In this post we are covering the topic of fiber-reinforced shotcrete.
A combination of sprayed concrete technique and steel fibers technology gives advantages when needed to place conventional reinforcement.
The replacement of meshes by fibers generates time savings that are associated with the placement and fixation of the meshes. In addition, it allows significant savings in the amount of concrete released because the thicknesses can be reduced.
The presence of steel fibers in the layer of shotcrete will produce a tensile strength along a cracked section in the area of tension. The distribution of the resistances throughout the section depends on the type of fiber, percentage used and magnitude of the tension.
The fiber shotcrete method has many advantages in comparison to traditional mesh reinforcement. Production of SFRS shotcrete is preferred option in the tunneling construction cycle because it eliminates the time-consuming application of wire mesh. Fixing mesh to a tunnel wall is difficult, time consuming, costly, and sometimes hazardous. On an irregular tunnel surface, mesh is pinned mostly at spots that project from the surface. Mesh is pinned back inside large depressions and draped over most small ones. Filling the voids behind the mesh in these draped over areas takes extra shotcrete, more than what is required by the minimum specified thickness. Placing fiber shotcrete is easier and safer.
The application of the shotcrete with steel fibers is versatile and flexible, since it adheres and molds very easily to the surface, covering it completely without the generation of cavities or shadows (this is the case of using traditional solutions added to the possibility of an unsuitable technique).
During shotcreting operation if incorrect pressure is applied or shot-gun is not held at the correct distance from the rock face, shotcrete can build up on the face of the mesh, leaving voids and sand pockets behind it. Not bonded properly to the rock, this shotcrete will most probably deteriorate quickly, especially if exposed to groundwater or freezing conditions.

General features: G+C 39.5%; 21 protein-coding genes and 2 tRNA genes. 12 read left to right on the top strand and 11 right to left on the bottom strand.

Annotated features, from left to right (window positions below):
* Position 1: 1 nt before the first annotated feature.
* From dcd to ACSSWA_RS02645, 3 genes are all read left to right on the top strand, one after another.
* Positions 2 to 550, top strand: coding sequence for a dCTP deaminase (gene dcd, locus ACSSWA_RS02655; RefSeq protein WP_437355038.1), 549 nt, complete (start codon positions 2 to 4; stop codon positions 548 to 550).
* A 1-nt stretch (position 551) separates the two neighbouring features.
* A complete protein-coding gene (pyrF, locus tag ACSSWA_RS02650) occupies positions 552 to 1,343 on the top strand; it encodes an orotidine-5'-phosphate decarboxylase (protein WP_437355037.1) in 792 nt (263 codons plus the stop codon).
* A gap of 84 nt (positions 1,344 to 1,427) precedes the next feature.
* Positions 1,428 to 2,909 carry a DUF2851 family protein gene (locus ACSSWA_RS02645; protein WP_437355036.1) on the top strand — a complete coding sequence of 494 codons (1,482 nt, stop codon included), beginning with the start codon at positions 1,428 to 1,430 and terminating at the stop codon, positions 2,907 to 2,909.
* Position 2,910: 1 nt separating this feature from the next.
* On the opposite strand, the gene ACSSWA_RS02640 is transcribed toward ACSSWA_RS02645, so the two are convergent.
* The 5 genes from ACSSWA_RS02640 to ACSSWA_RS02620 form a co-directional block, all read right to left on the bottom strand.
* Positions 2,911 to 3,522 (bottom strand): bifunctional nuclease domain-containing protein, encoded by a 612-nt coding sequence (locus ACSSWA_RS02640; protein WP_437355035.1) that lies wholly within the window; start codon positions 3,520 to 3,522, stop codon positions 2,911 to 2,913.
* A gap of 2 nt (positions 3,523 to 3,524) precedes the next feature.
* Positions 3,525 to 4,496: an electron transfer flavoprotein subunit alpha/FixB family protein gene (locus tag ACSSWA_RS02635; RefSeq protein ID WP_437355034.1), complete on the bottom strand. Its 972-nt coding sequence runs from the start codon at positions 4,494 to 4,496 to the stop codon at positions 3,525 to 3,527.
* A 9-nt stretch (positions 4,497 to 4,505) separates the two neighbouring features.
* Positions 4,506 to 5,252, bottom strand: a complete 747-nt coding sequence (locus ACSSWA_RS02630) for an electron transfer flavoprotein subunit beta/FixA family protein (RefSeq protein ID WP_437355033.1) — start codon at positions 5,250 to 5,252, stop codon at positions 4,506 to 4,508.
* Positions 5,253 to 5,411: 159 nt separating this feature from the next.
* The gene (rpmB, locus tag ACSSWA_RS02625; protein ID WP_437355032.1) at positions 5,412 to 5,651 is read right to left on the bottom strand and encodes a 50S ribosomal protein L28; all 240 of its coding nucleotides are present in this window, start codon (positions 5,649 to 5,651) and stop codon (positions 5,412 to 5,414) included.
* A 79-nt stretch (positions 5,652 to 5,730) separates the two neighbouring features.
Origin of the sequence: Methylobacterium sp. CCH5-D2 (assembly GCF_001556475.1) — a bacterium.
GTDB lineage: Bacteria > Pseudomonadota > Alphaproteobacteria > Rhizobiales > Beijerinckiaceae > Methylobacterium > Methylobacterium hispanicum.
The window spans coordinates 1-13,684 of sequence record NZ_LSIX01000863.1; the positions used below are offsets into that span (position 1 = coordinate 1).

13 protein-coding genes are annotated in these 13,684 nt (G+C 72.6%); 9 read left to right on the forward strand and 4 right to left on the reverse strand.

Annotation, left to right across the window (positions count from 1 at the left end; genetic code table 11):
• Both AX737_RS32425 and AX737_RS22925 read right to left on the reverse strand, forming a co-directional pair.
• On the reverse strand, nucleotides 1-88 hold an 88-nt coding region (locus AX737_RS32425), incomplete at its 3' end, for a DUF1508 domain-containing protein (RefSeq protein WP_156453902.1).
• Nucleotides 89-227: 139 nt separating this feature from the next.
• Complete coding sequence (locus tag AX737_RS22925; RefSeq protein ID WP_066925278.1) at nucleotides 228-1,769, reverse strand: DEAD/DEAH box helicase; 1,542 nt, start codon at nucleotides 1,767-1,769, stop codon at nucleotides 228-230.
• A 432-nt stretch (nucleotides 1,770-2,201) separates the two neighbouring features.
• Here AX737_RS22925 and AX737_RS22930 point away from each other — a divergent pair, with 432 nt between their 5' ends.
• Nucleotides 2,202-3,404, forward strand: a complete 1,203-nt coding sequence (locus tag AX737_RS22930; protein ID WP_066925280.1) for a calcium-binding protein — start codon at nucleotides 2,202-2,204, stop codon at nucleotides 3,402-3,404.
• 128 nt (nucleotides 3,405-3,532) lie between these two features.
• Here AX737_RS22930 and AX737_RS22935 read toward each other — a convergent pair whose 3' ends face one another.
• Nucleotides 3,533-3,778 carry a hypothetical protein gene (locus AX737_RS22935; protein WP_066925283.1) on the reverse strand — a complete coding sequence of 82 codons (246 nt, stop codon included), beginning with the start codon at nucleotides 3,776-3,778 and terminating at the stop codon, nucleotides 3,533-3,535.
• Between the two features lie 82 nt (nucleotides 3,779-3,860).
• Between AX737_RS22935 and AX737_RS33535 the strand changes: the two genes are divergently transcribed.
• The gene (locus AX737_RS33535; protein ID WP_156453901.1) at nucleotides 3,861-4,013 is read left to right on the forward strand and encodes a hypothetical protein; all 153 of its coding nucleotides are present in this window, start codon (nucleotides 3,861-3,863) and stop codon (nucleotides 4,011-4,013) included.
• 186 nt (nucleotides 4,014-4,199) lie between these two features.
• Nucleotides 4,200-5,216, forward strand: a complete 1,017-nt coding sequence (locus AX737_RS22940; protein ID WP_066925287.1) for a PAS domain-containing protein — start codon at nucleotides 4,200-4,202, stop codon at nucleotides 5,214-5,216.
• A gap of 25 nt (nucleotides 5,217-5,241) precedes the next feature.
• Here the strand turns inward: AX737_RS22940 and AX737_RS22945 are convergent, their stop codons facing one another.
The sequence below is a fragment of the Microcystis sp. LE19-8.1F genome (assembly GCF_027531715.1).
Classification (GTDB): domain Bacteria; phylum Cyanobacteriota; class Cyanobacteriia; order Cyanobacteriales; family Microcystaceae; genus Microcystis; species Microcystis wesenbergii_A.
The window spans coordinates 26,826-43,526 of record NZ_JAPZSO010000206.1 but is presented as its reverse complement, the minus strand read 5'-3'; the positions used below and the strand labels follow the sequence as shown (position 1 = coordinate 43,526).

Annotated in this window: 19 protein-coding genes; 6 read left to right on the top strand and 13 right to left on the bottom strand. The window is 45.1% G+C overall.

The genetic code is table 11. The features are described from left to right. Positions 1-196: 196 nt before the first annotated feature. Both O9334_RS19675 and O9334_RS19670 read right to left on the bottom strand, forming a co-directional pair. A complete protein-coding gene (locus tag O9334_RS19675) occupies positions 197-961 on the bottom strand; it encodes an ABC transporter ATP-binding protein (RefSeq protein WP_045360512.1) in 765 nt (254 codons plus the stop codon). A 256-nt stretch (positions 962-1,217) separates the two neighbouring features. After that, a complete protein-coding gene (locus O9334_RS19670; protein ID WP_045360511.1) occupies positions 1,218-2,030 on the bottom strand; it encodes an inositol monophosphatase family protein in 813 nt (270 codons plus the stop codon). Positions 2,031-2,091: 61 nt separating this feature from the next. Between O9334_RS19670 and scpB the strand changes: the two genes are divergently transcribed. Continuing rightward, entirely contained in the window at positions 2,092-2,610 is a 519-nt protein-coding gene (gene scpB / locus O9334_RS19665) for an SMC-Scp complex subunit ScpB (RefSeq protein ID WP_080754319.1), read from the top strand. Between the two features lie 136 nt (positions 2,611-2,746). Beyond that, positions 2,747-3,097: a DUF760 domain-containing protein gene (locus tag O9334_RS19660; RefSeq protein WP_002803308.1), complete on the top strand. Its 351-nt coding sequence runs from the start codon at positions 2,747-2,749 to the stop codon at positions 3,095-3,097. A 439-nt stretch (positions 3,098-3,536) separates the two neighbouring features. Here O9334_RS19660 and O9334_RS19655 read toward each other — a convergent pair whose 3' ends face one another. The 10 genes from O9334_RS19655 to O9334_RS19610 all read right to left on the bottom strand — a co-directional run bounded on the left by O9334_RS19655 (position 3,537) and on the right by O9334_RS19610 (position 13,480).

SFRS can follow the exact contours of the rock resulting in less materials consumption. Shotcreting an irregular rock surface may require up to 40 percent more mesh-reinforced shotcrete than SFRS. SFRS also takes no extra time or money to install, except for the few minutes to add the fibers to the mix.
Fibers restrict early shrinkage cracking and may also have a positive effect on the bond to the rock surface. Cracks will be evenly distributed and their widths will be smaller than in mesh-reinforced shotcrete.
The high tensile strength of steel fibers will allow the shotcrete reinforced with them (SFRS), even when cracked, to resist tensile stress. For the structural reinforcement of the shotcrete, the minimum recommended dosage of steel fibers in order to reach acceptable ductility index values is 30 kg / m3.
Recommended SPAJIC Steel fibers for Shotcrete are:
Comparative Design for Steel Fiber Reinforced vs Double Mesh Reinforced Shotcrete
Design comparison to achieve same ultimate bending moment capacity:
Flexural toughness of shotcrete shall be determined based on European Standard EN 14651 test method for steel fiber concrete. The mechanical properties obtained from the test include the residual flexural strength at the following deflections:
• fR,L = residual strength at a CMOD = 0.05 mm (LOP-Limit of Proportionality)
• fR,1 = residual strength at a CMOD = 0.5 mm.
• fR,2 = residual strength at a CMOD = 1.5 mm.
• fR,3 = residual strength at a CMOD = 2.5 mm.
• fR,4 = residual strength at a CMOD = 3.5 mm.
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